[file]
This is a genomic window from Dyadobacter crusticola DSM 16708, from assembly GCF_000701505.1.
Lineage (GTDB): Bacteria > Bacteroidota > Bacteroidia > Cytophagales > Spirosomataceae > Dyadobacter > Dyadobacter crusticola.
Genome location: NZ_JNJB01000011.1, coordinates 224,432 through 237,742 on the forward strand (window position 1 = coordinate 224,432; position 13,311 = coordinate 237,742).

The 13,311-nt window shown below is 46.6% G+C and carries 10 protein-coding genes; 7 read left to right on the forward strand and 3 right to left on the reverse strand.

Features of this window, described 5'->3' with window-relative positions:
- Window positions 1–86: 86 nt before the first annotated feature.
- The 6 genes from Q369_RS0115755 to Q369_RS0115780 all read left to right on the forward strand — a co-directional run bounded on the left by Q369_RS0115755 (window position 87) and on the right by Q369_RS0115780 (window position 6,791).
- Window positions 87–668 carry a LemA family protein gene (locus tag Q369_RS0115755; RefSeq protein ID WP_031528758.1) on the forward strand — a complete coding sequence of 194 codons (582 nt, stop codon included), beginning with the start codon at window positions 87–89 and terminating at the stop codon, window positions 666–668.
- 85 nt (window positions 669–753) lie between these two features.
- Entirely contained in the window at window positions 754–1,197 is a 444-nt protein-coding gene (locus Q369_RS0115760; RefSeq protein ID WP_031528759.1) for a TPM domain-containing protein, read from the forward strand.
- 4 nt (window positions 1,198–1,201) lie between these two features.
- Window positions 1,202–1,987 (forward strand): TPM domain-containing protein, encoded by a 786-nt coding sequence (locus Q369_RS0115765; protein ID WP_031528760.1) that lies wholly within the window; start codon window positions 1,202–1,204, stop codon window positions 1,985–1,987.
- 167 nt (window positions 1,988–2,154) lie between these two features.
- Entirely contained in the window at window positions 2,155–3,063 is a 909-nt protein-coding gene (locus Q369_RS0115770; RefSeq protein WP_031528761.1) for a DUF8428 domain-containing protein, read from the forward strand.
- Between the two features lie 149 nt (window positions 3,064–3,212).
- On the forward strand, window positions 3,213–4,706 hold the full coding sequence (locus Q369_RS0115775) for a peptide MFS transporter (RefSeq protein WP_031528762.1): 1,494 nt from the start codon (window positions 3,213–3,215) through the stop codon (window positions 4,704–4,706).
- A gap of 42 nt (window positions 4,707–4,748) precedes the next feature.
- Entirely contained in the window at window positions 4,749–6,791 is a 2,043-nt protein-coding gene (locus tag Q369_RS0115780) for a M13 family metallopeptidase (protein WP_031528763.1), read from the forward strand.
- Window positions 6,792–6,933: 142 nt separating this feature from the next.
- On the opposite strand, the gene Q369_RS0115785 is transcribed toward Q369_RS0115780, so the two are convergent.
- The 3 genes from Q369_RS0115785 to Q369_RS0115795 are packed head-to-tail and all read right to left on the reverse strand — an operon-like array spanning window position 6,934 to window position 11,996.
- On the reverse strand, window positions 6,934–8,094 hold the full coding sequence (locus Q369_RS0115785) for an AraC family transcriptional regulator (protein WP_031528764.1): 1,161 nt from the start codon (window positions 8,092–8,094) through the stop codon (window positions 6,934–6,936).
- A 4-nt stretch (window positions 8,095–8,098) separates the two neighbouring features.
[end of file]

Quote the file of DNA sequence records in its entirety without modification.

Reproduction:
This is a genomic window from Dyadobacter crusticola DSM 16708, from assembly GCF_000701505.1.
Lineage (GTDB): Bacteria > Bacteroidota > Bacteroidia > Cytophagales > Spirosomataceae > Dyadobacter > Dyadobacter crusticola.
Genome location: NZ_JNJB01000011.1, coordinates 224,432 through 237,742 on the forward strand (window position 1 = coordinate 224,432; position 13,311 = coordinate 237,742).

The 13,311-nt window shown below is 46.6% G+C and carries 10 protein-coding genes; 7 read left to right on the forward strand and 3 right to left on the reverse strand.

Features of this window, described 5'->3' with window-relative positions:
- Window positions 1–86: 86 nt before the first annotated feature.
- The 6 genes from Q369_RS0115755 to Q369_RS0115780 all read left to right on the forward strand — a co-directional run bounded on the left by Q369_RS0115755 (window position 87) and on the right by Q369_RS0115780 (window position 6,791).
- Window positions 87–668 carry a LemA family protein gene (locus tag Q369_RS0115755; RefSeq protein ID WP_031528758.1) on the forward strand — a complete coding sequence of 194 codons (582 nt, stop codon included), beginning with the start codon at window positions 87–89 and terminating at the stop codon, window positions 666–668.
- 85 nt (window positions 669–753) lie between these two features.
- Entirely contained in the window at window positions 754–1,197 is a 444-nt protein-coding gene (locus Q369_RS0115760; RefSeq protein ID WP_031528759.1) for a TPM domain-containing protein, read from the forward strand.
- 4 nt (window positions 1,198–1,201) lie between these two features.
- Window positions 1,202–1,987 (forward strand): TPM domain-containing protein, encoded by a 786-nt coding sequence (locus Q369_RS0115765; protein ID WP_031528760.1) that lies wholly within the window; start codon window positions 1,202–1,204, stop codon window positions 1,985–1,987.
- 167 nt (window positions 1,988–2,154) lie between these two features.
- Entirely contained in the window at window positions 2,155–3,063 is a 909-nt protein-coding gene (locus Q369_RS0115770; RefSeq protein WP_031528761.1) for a DUF8428 domain-containing protein, read from the forward strand.
- Between the two features lie 149 nt (window positions 3,064–3,212).
- On the forward strand, window positions 3,213–4,706 hold the full coding sequence (locus Q369_RS0115775) for a peptide MFS transporter (RefSeq protein WP_031528762.1): 1,494 nt from the start codon (window positions 3,213–3,215) through the stop codon (window positions 4,704–4,706).
- A gap of 42 nt (window positions 4,707–4,748) precedes the next feature.
- Entirely contained in the window at window positions 4,749–6,791 is a 2,043-nt protein-coding gene (locus tag Q369_RS0115780) for a M13 family metallopeptidase (protein WP_031528763.1), read from the forward strand.
- Window positions 6,792–6,933: 142 nt separating this feature from the next.
- On the opposite strand, the gene Q369_RS0115785 is transcribed toward Q369_RS0115780, so the two are convergent.
- The 3 genes from Q369_RS0115785 to Q369_RS0115795 are packed head-to-tail and all read right to left on the reverse strand — an operon-like array spanning window position 6,934 to window position 11,996.
- On the reverse strand, window positions 6,934–8,094 hold the full coding sequence (locus Q369_RS0115785) for an AraC family transcriptional regulator (protein WP_031528764.1): 1,161 nt from the start codon (window positions 8,092–8,094) through the stop codon (window positions 6,934–6,936).
- A 4-nt stretch (window positions 8,095–8,098) separates the two neighbouring features.